a panel of poets talk about the environment
perhaps unintentionally but it is there on the table
how nature is so impressed upon the work
and the words how we so urgently respond
to nature now because it’s disappearing
because extinction of species is normalized
it’s eco-anxiety but no one says that word
maybe it’s too privileged white liberal
or just a dumb word anyway
I watch a video of an Atlantic Puffin Colony
illuminated by a Scottish sunset on their evening
commute their bodies seem a little too puffy
to be capable of so much fishing and homing
which might be why it makes me sob
they are too perfect for my appreciation
but more likely it is the picture my husband
sends me yesterday of him and our dogs
on top of a mountain in the Rockies
and it actually looks like they are on the precipice
of heaven I text back immediately promise to take
me there when I get home but it’s gone
he’s gone out of service range and my message
hangs there sent but unanswered and my heart
beats nervous tics of all the other promises I know
I won’t ask of him like don’t ever leave me
don’t ever die let our dogs live forever too
and mostly just take me to see everything like this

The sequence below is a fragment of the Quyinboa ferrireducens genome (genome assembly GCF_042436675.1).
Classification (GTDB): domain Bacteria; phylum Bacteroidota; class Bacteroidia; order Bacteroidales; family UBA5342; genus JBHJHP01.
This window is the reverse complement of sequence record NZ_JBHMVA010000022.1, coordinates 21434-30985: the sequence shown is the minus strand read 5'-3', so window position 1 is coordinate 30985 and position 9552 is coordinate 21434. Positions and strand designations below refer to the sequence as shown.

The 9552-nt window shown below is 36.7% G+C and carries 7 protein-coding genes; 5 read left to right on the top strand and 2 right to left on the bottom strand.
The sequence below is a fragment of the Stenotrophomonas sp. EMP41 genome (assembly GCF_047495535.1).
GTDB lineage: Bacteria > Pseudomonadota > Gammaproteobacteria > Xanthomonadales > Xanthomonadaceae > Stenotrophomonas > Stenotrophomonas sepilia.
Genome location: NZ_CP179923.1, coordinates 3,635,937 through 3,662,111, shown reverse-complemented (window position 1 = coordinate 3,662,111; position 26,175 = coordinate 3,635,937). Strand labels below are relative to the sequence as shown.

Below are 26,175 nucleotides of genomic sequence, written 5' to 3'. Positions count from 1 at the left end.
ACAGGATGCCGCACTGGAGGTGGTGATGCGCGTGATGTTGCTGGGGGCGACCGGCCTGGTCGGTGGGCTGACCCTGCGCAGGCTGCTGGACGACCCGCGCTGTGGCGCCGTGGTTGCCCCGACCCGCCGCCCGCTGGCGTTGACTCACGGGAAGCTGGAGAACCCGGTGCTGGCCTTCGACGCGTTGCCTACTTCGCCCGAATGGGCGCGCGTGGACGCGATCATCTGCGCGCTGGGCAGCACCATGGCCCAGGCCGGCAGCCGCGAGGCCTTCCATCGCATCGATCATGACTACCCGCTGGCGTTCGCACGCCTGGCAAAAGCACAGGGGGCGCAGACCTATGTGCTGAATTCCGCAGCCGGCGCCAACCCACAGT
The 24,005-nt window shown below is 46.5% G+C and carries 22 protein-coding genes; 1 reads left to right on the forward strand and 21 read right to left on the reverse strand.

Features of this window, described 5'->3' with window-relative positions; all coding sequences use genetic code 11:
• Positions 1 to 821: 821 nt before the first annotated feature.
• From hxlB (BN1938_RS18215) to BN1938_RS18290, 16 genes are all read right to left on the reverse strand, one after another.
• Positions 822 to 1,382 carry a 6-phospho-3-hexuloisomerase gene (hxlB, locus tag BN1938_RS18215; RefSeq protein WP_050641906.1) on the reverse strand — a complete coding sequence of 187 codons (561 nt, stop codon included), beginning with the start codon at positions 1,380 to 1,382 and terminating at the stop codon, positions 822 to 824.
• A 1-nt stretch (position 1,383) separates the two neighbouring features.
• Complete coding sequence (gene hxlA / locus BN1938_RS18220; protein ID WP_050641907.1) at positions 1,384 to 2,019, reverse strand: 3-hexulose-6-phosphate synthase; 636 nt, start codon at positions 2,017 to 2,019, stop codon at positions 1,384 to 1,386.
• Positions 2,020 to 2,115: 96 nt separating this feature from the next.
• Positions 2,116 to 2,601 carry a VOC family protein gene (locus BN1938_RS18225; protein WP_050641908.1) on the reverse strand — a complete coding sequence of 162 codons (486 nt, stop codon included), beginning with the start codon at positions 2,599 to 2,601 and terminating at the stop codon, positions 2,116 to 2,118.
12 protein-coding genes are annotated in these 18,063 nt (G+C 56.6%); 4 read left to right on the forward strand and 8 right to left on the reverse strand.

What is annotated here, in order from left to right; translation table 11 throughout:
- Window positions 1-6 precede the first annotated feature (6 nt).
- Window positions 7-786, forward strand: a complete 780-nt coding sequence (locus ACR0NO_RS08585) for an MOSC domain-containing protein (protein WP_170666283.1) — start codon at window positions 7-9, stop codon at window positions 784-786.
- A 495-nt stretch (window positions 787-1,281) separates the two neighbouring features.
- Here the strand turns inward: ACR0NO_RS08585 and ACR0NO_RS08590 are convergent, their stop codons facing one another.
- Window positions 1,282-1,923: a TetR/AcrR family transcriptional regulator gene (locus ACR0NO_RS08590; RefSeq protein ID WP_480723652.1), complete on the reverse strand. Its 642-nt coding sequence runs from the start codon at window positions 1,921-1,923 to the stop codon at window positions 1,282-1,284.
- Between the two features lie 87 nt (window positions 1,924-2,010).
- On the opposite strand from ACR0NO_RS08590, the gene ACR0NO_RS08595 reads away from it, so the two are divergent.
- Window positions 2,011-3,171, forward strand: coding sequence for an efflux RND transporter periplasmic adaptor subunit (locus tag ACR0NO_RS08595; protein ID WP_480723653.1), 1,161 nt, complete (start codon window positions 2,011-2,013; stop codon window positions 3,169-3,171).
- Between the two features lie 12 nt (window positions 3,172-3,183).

By what migration it appeared
on our doorstep—flying blind, alone?—
the lifeless body interrupts a fight
we’ve not yet learned to avoid.
Uncertain which came first, silence
or anger, I gather the language I consider
sacred and let it burn from the inside
out. Now, the groceries my diversion,
I leave the bird where it lies—
feeble effort to plan dinner instead
of an ending.
– The bird’s one eye stays fixed
on me as I make several trips from car
to kitchen, stepping over the sleek black
body, not bending to stroke the velvet feathers.
My hand wrapped in a double plastic bag
I scoop the bird, finally, not gripping
its body, not hearing its muted thud
in the empty can beside our house.
I picture the hardest thing about flight—
not the probability of assault or getting lost,
but the fragile likelihood of soft landing.
When I tell my husband I need to write more
as we’re driving interstate 81 to McAfee Knob,
he says Write about the hummingbirds
we saw in the Monteverde cloud forest –
dozens of them swarming two feeders,
tourists snapping incessant photos.
I tell him a poem can never just be
about one thing—there must be layers,
implication, metaphor—But he insists,
Why can’t it just be about hummingbirds?
So I practice as we hike: the clearing of brush
mere space for dirt to feel midday heat,
our dogs like two children running ahead
to sniff and shit and wait for us to follow.
At the rocky overhang I heave my worries
into Blue Ridge air like fistfuls of coins, like leaves
or bits of bread. We ask a stranger to take
our picture at the tip of the Knob, then
we take hers too. I try not to wonder
why she’s alone. In the photos we look as if
we are levitating above the valley, two fools
on the lip of the ledge—tiny, hovering birds.
Sarah McCall is a poet and teacher and bartender, among other things. She holds an MFA from Old Dominion University, and lives in Richmond, VA, with her husband and their two dogs.